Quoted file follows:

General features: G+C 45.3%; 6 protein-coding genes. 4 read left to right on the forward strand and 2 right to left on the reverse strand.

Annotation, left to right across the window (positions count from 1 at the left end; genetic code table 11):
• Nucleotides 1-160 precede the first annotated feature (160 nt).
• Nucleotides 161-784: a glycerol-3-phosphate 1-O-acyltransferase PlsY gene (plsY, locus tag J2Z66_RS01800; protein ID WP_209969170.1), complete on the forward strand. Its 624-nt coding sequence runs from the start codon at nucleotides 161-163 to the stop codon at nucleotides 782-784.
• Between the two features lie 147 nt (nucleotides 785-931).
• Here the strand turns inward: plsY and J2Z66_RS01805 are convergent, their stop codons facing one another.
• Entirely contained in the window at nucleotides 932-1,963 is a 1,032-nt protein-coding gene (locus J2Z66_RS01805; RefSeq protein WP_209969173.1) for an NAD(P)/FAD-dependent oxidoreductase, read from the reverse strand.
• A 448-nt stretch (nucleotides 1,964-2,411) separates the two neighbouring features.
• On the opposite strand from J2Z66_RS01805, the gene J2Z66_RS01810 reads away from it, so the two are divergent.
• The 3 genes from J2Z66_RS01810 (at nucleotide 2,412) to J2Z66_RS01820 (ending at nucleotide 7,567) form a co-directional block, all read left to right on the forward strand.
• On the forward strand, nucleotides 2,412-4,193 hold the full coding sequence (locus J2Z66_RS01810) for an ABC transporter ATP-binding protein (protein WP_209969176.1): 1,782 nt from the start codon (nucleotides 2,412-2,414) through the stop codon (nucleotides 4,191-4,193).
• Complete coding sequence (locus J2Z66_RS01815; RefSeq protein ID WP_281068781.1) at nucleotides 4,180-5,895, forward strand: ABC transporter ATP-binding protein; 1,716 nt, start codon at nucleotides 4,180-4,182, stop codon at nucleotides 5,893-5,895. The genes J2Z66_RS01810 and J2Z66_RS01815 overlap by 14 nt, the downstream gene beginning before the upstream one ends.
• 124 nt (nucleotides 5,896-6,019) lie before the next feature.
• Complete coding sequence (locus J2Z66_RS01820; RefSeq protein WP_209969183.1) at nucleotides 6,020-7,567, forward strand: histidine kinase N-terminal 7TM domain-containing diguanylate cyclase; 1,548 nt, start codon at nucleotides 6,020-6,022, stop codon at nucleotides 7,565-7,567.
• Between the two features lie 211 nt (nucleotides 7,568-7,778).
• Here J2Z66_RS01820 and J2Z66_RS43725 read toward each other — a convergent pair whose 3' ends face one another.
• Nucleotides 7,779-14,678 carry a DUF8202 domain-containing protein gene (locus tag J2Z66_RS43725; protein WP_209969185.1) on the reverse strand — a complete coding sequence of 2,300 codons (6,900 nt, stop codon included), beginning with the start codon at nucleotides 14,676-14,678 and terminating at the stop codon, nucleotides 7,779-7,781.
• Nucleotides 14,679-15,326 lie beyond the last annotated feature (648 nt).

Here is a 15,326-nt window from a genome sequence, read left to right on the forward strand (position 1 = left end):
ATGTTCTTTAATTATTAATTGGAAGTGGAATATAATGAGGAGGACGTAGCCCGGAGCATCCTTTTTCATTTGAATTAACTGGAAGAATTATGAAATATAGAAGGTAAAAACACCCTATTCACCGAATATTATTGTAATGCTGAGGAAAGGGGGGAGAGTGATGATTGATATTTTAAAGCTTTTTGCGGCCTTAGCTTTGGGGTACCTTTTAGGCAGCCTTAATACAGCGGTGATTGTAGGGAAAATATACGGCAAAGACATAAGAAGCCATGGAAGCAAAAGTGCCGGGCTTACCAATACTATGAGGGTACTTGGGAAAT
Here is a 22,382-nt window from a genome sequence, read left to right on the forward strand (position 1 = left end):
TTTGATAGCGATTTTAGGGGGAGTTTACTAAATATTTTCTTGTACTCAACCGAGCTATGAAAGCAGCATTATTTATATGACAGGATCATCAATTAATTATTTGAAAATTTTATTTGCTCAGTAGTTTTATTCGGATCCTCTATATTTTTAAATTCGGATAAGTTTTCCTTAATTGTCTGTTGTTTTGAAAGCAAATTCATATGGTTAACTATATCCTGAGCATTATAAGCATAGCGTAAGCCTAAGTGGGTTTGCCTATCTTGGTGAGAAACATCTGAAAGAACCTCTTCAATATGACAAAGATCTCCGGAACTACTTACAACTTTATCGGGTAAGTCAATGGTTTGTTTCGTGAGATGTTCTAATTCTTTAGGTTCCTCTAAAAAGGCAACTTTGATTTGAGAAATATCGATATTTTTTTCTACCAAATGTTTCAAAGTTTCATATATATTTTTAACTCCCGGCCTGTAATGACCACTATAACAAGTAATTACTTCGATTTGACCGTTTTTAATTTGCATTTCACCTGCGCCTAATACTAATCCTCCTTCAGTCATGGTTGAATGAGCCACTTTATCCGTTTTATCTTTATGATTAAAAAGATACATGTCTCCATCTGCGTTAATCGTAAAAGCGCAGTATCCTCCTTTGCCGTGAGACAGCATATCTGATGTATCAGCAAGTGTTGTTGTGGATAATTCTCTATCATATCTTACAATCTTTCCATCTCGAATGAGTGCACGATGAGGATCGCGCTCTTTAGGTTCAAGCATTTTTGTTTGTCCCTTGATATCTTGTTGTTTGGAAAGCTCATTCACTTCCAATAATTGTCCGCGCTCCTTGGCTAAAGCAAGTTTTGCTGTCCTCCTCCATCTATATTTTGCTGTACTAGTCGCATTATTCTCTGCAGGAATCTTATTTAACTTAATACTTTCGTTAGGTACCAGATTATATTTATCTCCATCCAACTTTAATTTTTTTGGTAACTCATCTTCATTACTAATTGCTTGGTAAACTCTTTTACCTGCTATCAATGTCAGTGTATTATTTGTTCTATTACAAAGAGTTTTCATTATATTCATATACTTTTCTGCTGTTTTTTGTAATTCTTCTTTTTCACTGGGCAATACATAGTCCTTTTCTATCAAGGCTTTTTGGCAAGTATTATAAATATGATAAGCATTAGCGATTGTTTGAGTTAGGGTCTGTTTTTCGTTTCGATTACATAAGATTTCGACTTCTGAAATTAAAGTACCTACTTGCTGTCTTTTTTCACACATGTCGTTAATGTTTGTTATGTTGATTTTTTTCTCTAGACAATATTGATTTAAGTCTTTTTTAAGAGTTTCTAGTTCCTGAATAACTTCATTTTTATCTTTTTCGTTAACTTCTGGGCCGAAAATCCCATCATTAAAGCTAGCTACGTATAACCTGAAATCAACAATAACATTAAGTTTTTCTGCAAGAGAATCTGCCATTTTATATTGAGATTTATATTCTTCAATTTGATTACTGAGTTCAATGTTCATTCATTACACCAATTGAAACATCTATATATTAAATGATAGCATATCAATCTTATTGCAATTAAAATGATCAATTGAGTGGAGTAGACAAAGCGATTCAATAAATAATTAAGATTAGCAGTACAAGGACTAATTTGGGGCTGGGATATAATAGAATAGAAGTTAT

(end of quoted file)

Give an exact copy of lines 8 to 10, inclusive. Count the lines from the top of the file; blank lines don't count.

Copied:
• A 448-nt stretch (nucleotides 1,964-2,411) separates the two neighbouring features.
• On the opposite strand from J2Z66_RS01805, the gene J2Z66_RS01810 reads away from it, so the two are divergent.
• The 3 genes from J2Z66_RS01810 (at nucleotide 2,412) to J2Z66_RS01820 (ending at nucleotide 7,567) form a co-directional block, all read left to right on the forward strand.